Its economy has boomed in recent years but sceptics have questioned whether its transport and hotel infrastructure is ready to deal with the 16-team tournament.

South Africa has faced its own questions over its readiness to deal with the threat of terrorism during the World Cup.

Rich Mkhondo, spokesman for the local 2010 World Cup organising committee, said: „This is a tragic incident and we hope the law and order services in Angola will deal with it. This year in South Africa our security establishment is ready for any eventuality. We want to host an incident-free World Cup.”

Human rights groups have accused the Angolan military of atrocities in Cabinda and claim government officials have embezzled millions of dollars in oil revenue. The government has denied the charges.

There were claims that Togo had failed to inform tournament officials that they were planning to travel by land rather than flying to the capital, Luanda, as other squads have done.

„They should not have travelled by road,” Togolese football federation vice-president Gabriel Ameyi said. „They did not tell CAF [Confederation of African Football] that they were travelling by road. They should have flown to Angola.”

Togo are due to play Ghana, Burkina Faso and Ivory Coast in their group matches. They are due to play Ghana on Monday.

Claude Leroy, a former Cameroon and Ghana coach, said African footballing authorities now had to decide whether the tournament should go ahead.

„You have to ask the question. Football’s just a game,” Leroy told RMC radio. „This is really serious and means that safety cannot be guaranteed. These local hotspots can be really dangerous. The CAF is going to have to take a decision on this crazy shooting.”

Read the article on Guardian Unlimited

Emanuel Adebayor on Togo football team bus ambushed by Angola gunmen

Premier League striker Emmanuel Adebayor. Photograph: Miro Kuzmanovic/Reuters

African football was in shock tonight after gunmen attacked ‘s national squad, including Premier League striker Emmanuel Adebayor, six months before the continent hosts its first World Cup.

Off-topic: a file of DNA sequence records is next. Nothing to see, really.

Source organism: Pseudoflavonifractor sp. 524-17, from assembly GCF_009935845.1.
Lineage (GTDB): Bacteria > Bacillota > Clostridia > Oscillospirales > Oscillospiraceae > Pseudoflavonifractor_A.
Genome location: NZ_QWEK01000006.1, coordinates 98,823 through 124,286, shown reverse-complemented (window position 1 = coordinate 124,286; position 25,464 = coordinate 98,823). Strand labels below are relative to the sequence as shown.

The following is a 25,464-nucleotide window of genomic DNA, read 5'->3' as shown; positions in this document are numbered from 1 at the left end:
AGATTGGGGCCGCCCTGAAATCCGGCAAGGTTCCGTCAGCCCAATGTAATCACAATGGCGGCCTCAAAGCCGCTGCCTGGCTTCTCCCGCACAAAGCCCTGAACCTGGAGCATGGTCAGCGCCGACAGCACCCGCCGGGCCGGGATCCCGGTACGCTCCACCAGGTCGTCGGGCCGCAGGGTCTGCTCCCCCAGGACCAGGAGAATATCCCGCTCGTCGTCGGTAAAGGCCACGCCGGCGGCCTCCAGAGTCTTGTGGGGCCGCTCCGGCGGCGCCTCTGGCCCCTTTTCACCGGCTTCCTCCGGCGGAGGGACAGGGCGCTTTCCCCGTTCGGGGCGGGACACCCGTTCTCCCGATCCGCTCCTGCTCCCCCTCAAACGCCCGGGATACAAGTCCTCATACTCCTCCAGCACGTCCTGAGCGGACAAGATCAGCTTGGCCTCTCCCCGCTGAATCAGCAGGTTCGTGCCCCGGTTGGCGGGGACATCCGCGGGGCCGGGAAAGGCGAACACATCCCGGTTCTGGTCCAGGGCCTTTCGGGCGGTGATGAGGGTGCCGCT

The Togolese football team told tonight how they crouched under their bus seats for 20 minutes as they were „machine-gunned like dogs” by an armed gang in .

The attackers reportedly killed the driver and wounded four others, as well as dealing a big blow to Angola as it prepares to host its first African Nations Cup.

Adebayor, one of Manchester City’s star players and a member of the Togo squad, was on the bus but unhurt in the attack. The tournament, due to begin Sunday is Africa’s last big sporting showcase before 32 teams, including England, arrive in South Africa for the World Cup in June.

Thomas Dossevi, a Togo striker who plays for French club Nantes, told French radio station RMC: „I’m OK but several players are in a bad state. We are still at hospital. They were armed to the teeth … We were machine-gunned like dogs and had to remain hidden under our seats for around 20 minutes to avoid the bullets.”

In a separate interview, Dossevi said: „We had just crossed the border five minutes before, we were surrounded by police buses, one in front of us another behind.

„Everything was fine and then there was a powerful burst of gunfire. Everyone threw themselves under the seats and tried to protect themselves but some couldn’t escape the bullets.

„It lasted a good 15 minutes, the police fired back but really, it was hard to handle and it still is now. I’m shocked. When we got off the bus we were asking ourselves why us and not others? We were asking ourselves what had happened, we were crying and thanking God.”